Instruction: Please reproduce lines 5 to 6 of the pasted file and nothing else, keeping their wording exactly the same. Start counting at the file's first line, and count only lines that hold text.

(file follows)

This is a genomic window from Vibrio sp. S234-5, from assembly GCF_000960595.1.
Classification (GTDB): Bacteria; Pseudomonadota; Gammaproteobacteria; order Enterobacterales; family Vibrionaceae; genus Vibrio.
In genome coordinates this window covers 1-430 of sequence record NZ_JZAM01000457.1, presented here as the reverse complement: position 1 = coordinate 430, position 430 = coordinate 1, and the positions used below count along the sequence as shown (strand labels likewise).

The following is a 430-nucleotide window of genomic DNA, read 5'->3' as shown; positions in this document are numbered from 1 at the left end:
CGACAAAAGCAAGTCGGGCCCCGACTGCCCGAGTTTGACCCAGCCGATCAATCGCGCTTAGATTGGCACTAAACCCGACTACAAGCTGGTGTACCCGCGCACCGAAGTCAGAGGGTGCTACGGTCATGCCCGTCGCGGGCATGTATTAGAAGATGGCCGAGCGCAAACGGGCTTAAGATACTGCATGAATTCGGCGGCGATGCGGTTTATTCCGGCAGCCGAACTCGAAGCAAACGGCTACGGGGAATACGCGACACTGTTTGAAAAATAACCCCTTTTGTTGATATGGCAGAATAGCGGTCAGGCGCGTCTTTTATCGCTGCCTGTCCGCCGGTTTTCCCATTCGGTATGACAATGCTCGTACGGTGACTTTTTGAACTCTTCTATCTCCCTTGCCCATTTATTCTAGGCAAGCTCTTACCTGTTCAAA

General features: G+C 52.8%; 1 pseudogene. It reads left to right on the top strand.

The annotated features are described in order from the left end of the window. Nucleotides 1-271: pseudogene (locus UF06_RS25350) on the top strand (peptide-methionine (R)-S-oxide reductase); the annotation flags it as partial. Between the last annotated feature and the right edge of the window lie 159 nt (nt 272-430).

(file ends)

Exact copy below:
CGACAAAAGCAAGTCGGGCCCCGACTGCCCGAGTTTGACCCAGCCGATCAATCGCGCTTAGATTGGCACTAAACCCGACTACAAGCTGGTGTACCCGCGCACCGAAGTCAGAGGGTGCTACGGTCATGCCCGTCGCGGGCATGTATTAGAAGATGGCCGAGCGCAAACGGGCTTAAGATACTGCATGAATTCGGCGGCGATGCGGTTTATTCCGGCAGCCGAACTCGAAGCAAACGGCTACGGGGAATACGCGACACTGTTTGAAAAATAACCCCTTTTGTTGATATGGCAGAATAGCGGTCAGGCGCGTCTTTTATCGCTGCCTGTCCGCCGGTTTTCCCATTCGGTATGACAATGCTCGTACGGTGACTTTTTGAACTCTTCTATCTCCCTTGCCCATTTATTCTAGGCAAGCTCTTACCTGTTCAAA

General features: G+C 52.8%; 1 pseudogene. It reads left to right on the top strand.